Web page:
At 15 years old, I was worried about what to wear and what not to, snagging the locker closest to homeroom and, most critical of all, will John from third period notice me if I wear my hair up or down today? For 15-year-old girls in the United States, schools are promised to us. We take our institutions for granted, viewing them as an inconvenience, a chore in our daily lives that must be completed as soon as possible so we can graduate and begin our lives in the “real world.” For many around the world though, school is a privilege, an opportunity that few have access to due to a lack of resources, social stigmas or safety concerns. Fortunately, one 15-year-old girl has made it her mission to change this narrative.
Meet Zuriel Oduwole. Born in the Los Angeles, California, to parents of Nigerian and Mauritian origin, at just 15, Oduwole is advocating for girls’ education in Africa. Having met 24 presidents and prime ministers, she describes herself as “unstoppable.”
In August, Oduwole was named one of Africa’s 100 most influential women by Forbes magazine. Earlier this month, she traveled to Paris to talk in front of a thousands of young people at a solidarity concert that addressed the effects that poverty has had on girls throughout the continent of Africa and to advocate for why wealthy countries should be allocating at least 0.7 percent of their GDP to developing countries. Today, France allocates 0.38 percent of their GDP to aid. Oduwole stressed the need for “making policies so that girls are able to go to school until at least the age of 18 so they don’t get married when they are 12 or 13,” she explained to the Agence-France Presse.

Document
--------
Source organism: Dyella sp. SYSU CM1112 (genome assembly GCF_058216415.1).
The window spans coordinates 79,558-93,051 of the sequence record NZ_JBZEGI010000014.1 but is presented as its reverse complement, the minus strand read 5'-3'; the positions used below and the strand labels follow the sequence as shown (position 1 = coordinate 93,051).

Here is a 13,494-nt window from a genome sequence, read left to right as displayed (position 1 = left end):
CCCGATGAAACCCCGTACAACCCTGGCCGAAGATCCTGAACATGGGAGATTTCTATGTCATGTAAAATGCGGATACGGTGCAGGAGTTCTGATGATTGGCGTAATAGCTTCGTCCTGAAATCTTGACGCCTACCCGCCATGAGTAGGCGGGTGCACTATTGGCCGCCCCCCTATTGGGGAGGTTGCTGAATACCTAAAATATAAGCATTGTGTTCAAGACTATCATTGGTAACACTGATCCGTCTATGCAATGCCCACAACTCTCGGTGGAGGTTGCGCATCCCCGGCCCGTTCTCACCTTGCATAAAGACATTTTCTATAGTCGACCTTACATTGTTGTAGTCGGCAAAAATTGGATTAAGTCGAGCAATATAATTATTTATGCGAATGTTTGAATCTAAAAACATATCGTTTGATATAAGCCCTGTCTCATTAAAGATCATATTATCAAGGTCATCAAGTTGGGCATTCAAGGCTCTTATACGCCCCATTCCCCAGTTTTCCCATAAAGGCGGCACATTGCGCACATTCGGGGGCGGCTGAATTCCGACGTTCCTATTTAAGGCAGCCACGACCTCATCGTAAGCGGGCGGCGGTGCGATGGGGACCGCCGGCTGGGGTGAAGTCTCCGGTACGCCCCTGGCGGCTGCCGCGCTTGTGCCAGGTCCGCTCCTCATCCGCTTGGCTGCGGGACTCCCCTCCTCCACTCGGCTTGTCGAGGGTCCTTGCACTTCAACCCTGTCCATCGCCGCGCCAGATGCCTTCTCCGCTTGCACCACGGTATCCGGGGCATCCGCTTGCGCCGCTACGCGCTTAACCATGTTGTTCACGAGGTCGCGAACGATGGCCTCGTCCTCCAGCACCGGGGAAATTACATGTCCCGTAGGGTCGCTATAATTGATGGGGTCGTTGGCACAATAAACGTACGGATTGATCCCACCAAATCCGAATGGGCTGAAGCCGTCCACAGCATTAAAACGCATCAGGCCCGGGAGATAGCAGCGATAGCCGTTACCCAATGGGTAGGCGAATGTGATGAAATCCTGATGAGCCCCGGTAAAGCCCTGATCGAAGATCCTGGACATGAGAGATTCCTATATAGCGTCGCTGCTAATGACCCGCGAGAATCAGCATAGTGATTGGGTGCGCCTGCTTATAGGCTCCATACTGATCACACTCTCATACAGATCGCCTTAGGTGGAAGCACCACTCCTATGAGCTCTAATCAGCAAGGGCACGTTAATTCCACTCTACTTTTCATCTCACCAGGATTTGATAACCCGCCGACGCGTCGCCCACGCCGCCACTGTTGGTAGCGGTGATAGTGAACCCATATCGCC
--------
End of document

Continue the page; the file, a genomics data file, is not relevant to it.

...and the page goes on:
According to UNICEF, approximately 39 percent of girls in sub-Saharan Africa are married before the age of 18, and 12 percent before their 15th birthday.
Ironically, Oduwole has never attended school herself, having been home-schooled by her parents since the age of 3. At just 9 years old, Oduwole interviewed former Ghanaian President Jerry Rawlings for a documentary she was making. Oduwole is a film-maker and when working on this specific film, this single event was able to jumpstart her career as a campaigner. When visiting her parents’ homelands, Oduwole shared that she saw “a lot of children, especially girls, out on the streets selling things.”
While next year she plans on attending university, her ambitions don’t stop at just a higher education. Oduwole is determined to becoming the first woman president of the United States of America, following the footsteps of Africa’s first woman president, Liberian leader Ellen Johnson Sirleaf.
Zuriel Oduwole is indeed unstoppable.